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FDP Forum / Guitar Mods, Repairs, and Projects / Another les Paul junior project

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M Tracy
Contributing Member
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Lafayette IN

Jun 24th, 2018 07:00 PM   Edit   Profile   Print Topic   Search Topic

I play in the praise band at church and last Sunday this old guy comes up after we play and says he has an old Gibson he'd like to see played again. It’s been in his basement for 40 years, he said his parents bought it used 60 years ago.
The neck is off but it’s clean, I assume the glue failed years ago. It’s straight and the frets are tarnished but pretty much untouched above the 5th fret.
The buttons are gone but the tuners still turn by hand.
The bridge is tilting forward. The electronics work.
Serial number 4 4541


M Tracy
Contributing Member
*********

Lafayette IN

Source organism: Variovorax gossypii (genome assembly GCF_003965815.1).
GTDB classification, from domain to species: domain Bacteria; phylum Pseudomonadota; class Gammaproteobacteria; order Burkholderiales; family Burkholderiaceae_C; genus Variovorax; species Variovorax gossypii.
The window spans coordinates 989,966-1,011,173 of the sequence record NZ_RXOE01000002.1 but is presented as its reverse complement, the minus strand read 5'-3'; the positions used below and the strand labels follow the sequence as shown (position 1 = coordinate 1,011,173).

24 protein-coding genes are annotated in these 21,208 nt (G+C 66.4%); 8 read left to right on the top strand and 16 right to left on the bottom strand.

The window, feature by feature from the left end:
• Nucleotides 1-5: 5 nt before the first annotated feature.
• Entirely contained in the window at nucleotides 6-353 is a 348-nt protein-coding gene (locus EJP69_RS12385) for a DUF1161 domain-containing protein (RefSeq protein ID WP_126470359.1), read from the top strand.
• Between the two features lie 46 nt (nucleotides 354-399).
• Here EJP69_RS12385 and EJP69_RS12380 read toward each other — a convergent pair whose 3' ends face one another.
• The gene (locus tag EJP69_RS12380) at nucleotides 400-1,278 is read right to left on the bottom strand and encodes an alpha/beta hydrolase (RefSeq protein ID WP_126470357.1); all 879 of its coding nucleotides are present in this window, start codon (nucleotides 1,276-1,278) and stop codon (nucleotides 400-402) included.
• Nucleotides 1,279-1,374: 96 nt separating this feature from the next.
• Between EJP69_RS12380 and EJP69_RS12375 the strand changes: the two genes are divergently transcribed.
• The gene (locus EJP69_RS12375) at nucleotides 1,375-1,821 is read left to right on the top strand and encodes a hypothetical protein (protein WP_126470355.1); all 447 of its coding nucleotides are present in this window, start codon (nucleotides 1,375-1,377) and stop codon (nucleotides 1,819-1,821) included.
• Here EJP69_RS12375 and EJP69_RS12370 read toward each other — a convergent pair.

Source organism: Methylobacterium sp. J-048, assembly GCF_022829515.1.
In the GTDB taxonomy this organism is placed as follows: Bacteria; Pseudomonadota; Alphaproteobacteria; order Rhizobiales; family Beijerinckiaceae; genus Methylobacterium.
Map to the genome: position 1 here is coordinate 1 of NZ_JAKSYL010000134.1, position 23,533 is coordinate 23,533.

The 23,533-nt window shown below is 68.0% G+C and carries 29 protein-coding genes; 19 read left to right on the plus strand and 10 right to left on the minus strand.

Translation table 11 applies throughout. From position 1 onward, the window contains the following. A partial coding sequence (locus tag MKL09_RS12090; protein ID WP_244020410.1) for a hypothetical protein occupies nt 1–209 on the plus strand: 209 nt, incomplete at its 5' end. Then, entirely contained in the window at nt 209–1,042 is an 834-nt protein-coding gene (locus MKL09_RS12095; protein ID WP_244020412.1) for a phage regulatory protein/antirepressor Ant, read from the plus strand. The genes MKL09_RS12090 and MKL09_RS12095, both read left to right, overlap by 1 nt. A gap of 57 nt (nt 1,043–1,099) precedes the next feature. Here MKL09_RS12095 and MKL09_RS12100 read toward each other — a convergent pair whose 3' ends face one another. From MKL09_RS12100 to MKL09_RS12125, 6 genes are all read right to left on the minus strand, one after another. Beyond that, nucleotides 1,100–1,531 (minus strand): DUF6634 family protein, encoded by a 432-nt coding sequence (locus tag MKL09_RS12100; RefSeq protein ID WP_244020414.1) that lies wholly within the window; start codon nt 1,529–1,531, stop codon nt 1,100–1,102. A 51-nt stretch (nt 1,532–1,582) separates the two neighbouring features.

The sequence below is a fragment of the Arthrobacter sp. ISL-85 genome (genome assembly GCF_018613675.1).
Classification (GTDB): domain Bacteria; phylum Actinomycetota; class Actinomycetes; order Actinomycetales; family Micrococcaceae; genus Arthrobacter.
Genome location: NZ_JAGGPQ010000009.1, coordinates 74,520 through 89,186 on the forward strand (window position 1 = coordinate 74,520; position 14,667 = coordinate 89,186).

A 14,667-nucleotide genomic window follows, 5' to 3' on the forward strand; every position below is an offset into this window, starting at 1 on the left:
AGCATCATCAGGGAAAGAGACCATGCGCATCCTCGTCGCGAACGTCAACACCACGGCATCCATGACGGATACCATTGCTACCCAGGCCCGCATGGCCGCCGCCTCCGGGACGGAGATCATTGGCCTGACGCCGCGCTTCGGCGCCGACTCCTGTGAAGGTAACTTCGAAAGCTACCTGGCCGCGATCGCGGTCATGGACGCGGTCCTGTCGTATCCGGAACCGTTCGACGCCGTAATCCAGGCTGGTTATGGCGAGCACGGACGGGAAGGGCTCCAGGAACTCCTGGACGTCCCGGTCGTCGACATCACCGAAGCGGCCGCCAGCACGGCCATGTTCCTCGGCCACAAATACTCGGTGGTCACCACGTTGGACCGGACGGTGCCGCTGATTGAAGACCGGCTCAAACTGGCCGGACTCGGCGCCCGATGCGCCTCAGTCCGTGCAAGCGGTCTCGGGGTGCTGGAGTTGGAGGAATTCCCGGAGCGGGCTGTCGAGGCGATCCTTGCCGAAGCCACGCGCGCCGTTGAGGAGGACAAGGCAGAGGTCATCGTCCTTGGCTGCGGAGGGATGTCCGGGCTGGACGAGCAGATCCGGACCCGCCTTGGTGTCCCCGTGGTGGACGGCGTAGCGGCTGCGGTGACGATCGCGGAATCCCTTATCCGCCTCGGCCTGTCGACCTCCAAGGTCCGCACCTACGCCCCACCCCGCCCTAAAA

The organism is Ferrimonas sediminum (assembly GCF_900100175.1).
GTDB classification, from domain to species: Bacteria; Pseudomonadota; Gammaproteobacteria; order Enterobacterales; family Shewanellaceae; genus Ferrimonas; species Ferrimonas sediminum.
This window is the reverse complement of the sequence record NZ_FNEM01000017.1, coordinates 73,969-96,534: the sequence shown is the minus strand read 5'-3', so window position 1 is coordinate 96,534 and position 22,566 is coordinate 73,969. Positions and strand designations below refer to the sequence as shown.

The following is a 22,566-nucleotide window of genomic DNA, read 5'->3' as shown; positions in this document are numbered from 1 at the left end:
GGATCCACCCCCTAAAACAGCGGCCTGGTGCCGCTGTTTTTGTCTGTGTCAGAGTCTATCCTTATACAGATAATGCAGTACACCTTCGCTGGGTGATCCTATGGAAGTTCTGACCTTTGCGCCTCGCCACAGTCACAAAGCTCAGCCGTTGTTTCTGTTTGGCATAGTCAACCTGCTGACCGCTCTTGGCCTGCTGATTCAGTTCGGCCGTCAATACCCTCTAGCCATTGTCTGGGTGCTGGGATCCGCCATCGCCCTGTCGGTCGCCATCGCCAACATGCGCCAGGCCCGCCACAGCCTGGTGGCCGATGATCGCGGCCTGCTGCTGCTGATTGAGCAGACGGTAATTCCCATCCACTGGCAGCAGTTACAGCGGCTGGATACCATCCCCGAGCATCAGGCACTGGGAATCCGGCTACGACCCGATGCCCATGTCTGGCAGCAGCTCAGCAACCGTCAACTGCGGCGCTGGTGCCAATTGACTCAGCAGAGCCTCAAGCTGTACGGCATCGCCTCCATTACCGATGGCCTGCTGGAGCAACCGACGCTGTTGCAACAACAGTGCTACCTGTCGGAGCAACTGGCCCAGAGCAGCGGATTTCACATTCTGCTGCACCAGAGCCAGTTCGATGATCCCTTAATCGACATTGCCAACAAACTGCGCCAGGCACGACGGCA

Jun 24th, 2018 07:05 PM   Edit   Profile   Print Topic   Search Topic

I’m not scared of anything as far as fixing it up again but I’ll wait for some tips here. I can’t get any pictures to upload tonight, I’ll have someone smart help me tomorrow if I can’t figure it out.

rockstar_not

USA

Thank God for guitars!
Jun 24th, 2018 07:05 PM   Edit   Profile   Print Topic   Search Topic

They made Les Paul Junior's 60 years ago?


Pinetree
Moderator Emeritus
(with many stars)

NW Pennsylvania

Jun 24th, 2018 07:15 PM   Edit   Profile   Print Topic   Search Topic

Yes, they did.


It was actually introduced in 1954.


BlondeStrat
Contributing Member
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Las Vegas NV

Can't complain but sometimes I still do
Jun 24th, 2018 08:16 PM   Edit   Profile   Print Topic   Search Topic

Silly question and maybe none of my business, but …

Did you buy it? Did he gift it to you? Are you just fixing it up for him?

As I said, maybe none of my/our business. ;)

My curiosity is getting me after reading your post. It's quite a find. :)